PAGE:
Upon the unveiling of the London 2012 olympic logo, the Beveridge Seay inboxes have been flooded with articles, commentaries, musings, and profanities. I’ve tried to read through it all, hoping that somewhere along the way my own opinions of the new mark would solidify and I could lay to rest my befuddlement over the whole thing.
One of my favorite articles to surface was one called London Broil whose favoritism of the widely detested logo was a refreshing read. The authors make a strong case on behalf of the new mark, hailing it as reproducible, flexible, and unexpected. The writers also express their surprise that fellow designers are not in support of the new logo’s break from the status quo.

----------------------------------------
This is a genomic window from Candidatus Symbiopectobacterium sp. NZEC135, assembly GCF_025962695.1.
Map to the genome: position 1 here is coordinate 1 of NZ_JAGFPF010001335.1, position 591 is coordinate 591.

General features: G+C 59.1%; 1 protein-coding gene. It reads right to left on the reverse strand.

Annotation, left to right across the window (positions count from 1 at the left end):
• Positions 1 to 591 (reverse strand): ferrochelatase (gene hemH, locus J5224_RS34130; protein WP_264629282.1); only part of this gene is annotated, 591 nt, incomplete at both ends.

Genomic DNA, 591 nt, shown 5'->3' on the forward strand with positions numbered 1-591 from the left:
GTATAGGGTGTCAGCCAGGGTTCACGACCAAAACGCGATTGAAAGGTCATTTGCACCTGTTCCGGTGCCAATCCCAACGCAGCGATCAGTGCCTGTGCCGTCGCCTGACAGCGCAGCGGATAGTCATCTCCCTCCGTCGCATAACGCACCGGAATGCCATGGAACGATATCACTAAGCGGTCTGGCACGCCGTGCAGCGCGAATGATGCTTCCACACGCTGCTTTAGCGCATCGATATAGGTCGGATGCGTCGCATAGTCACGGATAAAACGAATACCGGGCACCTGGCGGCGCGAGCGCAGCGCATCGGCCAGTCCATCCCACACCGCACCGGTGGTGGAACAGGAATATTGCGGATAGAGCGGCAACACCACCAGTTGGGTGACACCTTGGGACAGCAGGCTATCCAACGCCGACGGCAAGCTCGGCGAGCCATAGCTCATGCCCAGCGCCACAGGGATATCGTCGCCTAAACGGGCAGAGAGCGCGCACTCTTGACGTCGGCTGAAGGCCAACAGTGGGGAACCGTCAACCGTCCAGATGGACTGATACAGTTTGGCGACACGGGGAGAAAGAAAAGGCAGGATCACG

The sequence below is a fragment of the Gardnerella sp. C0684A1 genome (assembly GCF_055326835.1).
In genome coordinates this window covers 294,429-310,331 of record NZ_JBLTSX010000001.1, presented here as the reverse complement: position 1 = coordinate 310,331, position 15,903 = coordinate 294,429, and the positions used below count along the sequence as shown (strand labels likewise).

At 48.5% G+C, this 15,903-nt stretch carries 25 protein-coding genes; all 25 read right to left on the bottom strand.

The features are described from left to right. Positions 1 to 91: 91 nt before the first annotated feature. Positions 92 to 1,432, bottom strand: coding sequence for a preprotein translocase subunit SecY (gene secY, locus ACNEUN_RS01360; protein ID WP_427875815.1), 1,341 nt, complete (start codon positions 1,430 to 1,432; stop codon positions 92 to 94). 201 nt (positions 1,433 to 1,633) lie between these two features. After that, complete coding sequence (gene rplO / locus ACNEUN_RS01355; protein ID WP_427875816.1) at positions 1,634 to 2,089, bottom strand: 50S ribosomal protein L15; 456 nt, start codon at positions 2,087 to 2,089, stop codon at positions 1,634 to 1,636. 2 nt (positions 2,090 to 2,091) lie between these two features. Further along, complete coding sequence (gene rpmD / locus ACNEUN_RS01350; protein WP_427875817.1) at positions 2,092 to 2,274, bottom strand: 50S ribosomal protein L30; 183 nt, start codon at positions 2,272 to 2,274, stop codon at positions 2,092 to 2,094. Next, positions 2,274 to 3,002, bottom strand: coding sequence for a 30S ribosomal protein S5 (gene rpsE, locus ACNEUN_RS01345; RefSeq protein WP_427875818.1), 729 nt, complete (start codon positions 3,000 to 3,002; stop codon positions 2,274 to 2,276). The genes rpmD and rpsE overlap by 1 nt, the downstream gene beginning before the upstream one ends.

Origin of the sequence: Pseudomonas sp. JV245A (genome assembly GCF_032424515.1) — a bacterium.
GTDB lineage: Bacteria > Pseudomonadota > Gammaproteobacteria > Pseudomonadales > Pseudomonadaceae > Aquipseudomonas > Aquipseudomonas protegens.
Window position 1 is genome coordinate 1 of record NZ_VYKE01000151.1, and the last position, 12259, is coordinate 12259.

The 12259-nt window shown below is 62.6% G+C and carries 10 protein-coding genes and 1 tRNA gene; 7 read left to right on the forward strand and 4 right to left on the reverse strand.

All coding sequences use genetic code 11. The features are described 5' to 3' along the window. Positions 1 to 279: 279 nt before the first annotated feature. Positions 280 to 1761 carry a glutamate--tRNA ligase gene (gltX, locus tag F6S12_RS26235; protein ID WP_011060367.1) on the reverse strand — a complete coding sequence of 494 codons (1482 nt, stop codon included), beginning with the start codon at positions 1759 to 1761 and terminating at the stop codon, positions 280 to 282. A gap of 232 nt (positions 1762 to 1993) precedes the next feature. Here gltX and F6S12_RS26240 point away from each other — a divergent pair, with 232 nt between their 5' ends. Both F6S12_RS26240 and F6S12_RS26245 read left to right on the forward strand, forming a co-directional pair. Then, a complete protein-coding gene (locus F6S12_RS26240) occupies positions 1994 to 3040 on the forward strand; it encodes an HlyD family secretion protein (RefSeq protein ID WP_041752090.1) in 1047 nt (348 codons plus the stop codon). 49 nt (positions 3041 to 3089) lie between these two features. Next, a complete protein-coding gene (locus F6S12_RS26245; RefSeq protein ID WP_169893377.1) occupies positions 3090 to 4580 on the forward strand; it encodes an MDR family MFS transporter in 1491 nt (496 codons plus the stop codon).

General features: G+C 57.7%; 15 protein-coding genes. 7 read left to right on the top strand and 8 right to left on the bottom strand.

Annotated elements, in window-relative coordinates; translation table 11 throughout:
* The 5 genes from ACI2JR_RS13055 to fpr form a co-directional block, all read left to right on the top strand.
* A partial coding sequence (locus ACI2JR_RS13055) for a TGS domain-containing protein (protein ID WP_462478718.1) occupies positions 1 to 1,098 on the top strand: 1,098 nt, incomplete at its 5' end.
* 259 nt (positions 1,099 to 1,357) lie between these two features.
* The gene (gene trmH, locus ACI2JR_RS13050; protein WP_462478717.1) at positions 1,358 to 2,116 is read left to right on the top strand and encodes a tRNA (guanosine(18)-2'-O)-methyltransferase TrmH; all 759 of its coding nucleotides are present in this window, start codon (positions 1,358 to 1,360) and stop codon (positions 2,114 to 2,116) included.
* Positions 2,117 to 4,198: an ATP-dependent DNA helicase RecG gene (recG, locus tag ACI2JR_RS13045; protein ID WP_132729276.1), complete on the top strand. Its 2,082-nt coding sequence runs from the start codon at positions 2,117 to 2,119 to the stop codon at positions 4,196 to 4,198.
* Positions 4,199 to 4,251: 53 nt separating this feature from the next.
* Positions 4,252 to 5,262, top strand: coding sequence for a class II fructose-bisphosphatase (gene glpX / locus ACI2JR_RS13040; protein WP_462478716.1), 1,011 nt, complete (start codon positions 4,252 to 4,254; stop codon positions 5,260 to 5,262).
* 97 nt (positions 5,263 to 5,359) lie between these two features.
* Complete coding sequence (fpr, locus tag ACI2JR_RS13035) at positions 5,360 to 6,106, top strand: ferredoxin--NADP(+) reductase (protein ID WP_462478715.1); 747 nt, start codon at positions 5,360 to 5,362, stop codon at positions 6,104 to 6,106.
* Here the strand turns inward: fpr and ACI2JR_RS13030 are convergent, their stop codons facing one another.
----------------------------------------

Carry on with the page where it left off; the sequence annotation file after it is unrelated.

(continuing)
That last comment, in particular, called to mind an article Leo Steinberg wrote for Harper’s Magazine in the 1960s called “Contemporary Art and the Plight of its Public.” In the article Steinberg talks at length how the public will always be repulsed by things that are TRULY innovative. Even fellow artists were repulsed by cubism, feeling that it was an insult to their values and degrading to what art is about and stands for. Innovation forces people to throw out the systems they’ve already invested in… and, honestly, who wants to do that?
I bring this up because I’m afraid Wolf Ollins may think they’re in this camp and all the hubbub is thanks to true brilliance. How often does a logo create such outrage worldwide? Does this controversy and provocation automatically define a work as successful?
For me, though, the concern continues and even if I have to eat my words in 2012, I don’t mind admitting that I still see the logo as a disappointment.